22. 22. The Web’s Three Os: Open Standards Open Source Open Data
  23. 23. Is Open Source Safe to Use? Yes.
  24. 24. Is Open Source Safe to Use? • Concerns about “security” for open source in government have been laid to rest. • US Department of Defense – 2011 “Lessons Learned” identifies open source as superior for reducing duplicate development efforts and by having larger pool of experts to fix bugs faster • UK Cabinet Statement - 2011 – “dispels myths” and finds no difference in risk compared to traditional systems.
  25. 25. Is Open Source Safe to Use? • What if we need support to fix an issue or do customization? • Strong communities: Popular platforms have 1000s of developers • Vendor backed support companies: Corporations to sell full- service support and maintenance packages • Local experts: Access to code and distributed development processes ensures expertise can flourish anywhere • Strong foundations: often heavily supported by large software vendors who develop and contribute code but don’t control overall governance
  26. 26. Is Open Source Safe to Use? • What about the licensing? • Several widely accepted, well-understood, court-tested licenses recognized by the OSI - • May be very permissive or very restrictive – with many shades in between • Choose technologies with licenses that meets your use cases – to build commercial software? Or for an internal application?
  27. 27. Benefits of Open Source Adoption • Organizations of all sizes and budgets can at last adopt information management tools • The web provides opportunities for teams across departments, branches, other levels of government or private sector to collaborate on joint requirements • Information/content management tools no longer available exclusively to those organizations with large IM/IT budgets – all can adopt solutions
  28. 28. Make Informed Decisions on Open SourceAdoption • Cost models will be different than traditional software license models • Total Cost of Ownership considerations should look at all factors • UK Government TCO Open Source Toolkit – Calculat • Balance zero license cost with apples-to-apples needs for maintenance, support or developers
  29. 29. The Web’s Three Os: Open Standards Open Source Open Data
  30. 30. Characteristics of Open Data • Available and accessible • Reusable and can be redistributed • Permits universal participation • These characteristics encourage interoperability with other data sets or applications
  31. 31. Open Data Challenges and Risks • Ensure privacy and confidentiality restrictions are respected • Release of data in useless, closed, or proprietary formats • Example: large complex tables in PDF rather than .ods or .csv • Inconsistent vocabulary, taxonomy and metadata used to describe data sets • Within a large department as well as across agencies or other levels of government
  32. 32. Open Data in Canadian Public Sector • – over 272,000 data sets • 2013 commitment to use an open source portal designed for open data purposes • Technology co- developed by US, India, other governments
  33. 33. Open Data in Canadian Public Sector • City governments • Ottawa a leader among local governments in Canada • Provincial governments • Ontario commits in fall 2012
  34. 34. Why the Web’s Three Os Matter
  35. 35. Digital = 21 Century Knowledge Economy st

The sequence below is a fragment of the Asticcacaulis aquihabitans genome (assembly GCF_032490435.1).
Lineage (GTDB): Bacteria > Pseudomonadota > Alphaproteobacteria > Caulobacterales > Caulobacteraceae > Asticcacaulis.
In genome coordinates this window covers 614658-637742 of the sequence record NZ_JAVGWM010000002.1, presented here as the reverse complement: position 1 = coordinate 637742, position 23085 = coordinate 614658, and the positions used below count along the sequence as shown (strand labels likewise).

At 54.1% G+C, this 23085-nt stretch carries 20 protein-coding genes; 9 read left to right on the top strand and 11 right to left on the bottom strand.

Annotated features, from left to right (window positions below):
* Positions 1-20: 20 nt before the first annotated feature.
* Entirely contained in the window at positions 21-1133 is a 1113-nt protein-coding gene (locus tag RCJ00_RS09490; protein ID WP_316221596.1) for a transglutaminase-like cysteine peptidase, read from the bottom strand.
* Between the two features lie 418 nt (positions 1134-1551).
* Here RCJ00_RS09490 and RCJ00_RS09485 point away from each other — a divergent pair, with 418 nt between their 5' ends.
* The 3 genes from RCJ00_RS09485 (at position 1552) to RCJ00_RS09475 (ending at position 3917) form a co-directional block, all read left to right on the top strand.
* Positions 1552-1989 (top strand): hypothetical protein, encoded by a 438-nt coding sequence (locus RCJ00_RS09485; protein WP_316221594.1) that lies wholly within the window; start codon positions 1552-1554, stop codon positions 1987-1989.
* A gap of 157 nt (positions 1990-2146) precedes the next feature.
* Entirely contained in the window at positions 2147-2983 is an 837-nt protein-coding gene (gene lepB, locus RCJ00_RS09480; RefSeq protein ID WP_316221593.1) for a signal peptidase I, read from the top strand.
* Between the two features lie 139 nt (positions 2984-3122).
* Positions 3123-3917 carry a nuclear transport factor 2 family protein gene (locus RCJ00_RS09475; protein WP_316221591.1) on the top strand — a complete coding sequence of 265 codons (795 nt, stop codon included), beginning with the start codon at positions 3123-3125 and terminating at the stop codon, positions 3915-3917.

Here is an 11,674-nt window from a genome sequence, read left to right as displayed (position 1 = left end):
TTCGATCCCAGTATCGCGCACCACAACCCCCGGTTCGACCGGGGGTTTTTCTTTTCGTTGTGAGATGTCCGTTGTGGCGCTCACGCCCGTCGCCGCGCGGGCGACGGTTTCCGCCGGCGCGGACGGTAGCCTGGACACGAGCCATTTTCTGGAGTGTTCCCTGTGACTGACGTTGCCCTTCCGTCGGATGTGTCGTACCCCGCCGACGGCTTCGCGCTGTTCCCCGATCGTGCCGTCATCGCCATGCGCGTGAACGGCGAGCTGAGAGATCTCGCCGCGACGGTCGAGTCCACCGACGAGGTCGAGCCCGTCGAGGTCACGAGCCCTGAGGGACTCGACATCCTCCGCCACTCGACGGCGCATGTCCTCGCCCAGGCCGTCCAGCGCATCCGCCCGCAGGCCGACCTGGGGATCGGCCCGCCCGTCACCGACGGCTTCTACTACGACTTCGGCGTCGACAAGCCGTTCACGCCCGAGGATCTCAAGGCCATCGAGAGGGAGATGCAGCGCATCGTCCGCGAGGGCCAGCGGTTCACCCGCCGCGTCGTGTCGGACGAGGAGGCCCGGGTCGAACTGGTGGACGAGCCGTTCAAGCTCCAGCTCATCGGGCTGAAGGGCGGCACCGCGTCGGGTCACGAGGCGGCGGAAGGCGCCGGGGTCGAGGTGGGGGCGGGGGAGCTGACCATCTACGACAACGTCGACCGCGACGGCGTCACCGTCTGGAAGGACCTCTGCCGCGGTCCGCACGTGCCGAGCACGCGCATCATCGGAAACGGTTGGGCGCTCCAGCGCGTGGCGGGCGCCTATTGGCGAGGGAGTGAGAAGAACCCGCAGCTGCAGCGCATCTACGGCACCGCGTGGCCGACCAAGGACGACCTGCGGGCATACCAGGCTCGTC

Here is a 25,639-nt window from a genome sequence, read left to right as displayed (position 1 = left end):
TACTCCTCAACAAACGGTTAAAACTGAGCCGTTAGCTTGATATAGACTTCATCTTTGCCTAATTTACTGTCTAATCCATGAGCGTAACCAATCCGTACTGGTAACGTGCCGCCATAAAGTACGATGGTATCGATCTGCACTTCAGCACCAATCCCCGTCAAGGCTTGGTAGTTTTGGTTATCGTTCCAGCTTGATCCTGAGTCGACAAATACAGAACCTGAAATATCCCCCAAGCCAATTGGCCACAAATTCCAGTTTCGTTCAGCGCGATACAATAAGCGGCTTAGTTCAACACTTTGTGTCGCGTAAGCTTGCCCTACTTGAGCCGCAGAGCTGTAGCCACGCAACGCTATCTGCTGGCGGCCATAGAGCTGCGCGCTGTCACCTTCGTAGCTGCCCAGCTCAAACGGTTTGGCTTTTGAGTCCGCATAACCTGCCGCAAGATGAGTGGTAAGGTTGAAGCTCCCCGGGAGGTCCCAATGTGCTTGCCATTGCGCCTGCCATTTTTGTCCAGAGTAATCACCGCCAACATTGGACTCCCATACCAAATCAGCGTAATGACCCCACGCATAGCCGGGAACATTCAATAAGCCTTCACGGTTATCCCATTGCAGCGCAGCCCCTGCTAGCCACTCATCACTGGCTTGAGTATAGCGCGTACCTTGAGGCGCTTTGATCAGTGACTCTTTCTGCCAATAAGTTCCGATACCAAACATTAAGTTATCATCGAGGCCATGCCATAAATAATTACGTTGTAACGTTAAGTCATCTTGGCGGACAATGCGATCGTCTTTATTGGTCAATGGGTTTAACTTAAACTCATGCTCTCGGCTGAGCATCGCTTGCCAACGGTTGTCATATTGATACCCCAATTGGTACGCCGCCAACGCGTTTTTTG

36. 36. Creating the Digital Goods and Services• Organizations can start an information management project – faster and cheaper: Start testing, prototyping without significant financial investment• Access to open data and open source tools spurs the app- economy • Europe 2012 study – economic benefit of open source valued at $450 Billion ($114B in savings and $342 increased productivity) • Useful new services, products, insights can be created with these new raw materials
  37. 37. Improving the Digital Goods• Organizations can take back control of their information and content management roadmaps • Access to code, marketplaces, module exchange with peers, partners or supply chain • Example: Drupal WxT project initiated to meet Canadian Federal web needs for bilingualism and accessibility - now adopted by other institutions and municipal governments
  38. 38. Transporting the Digital Goods• Line of Business and content management applications carry business content • Goods and Services are bought, sold and contracted electronically • Interoperable systems (ERP, WCM, BPM and Workflow, ECM) need to let electronic content move across business processes • Reluctance to adopt basic Document Management interoperability standards is a repeat of the Rail Gauge Debates of the 1800s
  39. 39. Protecting the Digital Goods• Digital Preservation has been neglected by the records and information management communities – vendors and practitioners• Format decay, hardware obsolescence, loss or deletion of source code• Cannot count on vendors to take care of your digital history, legacy and corporate memory. • Example: Microsoft can’t find the source code or people to rebuild PowerPoint file specifications.
  40. 40. Canada Is Lagging on Adoption, But MadeProgress in 2012 • UK Government • 2010 Cabinet Office Memo on Open Source • 2011 Open Source Procurement Toolkit • 2012 Open Standards Principles Memo • ICT Advice Note – Procurement of Open Source • US Government • 2009 Memo from DoD CIO on Open Source • 2011 Lessons Learned Report- DoD • 2012 Records Management Directive • 2012 Contracting Guidance to Support Modular IT Development • Military Policy on Open Source – Resource site • France • 2012 Memo on Open Source
  41. 41. From Information Overload to Dark Ages 2.0?
  42. 42. Thank You! Questions? ARMA NCR - IM Days Ottawa – November 2012 Cheryl McKinnon Candy Strategies @CherylMcKinnon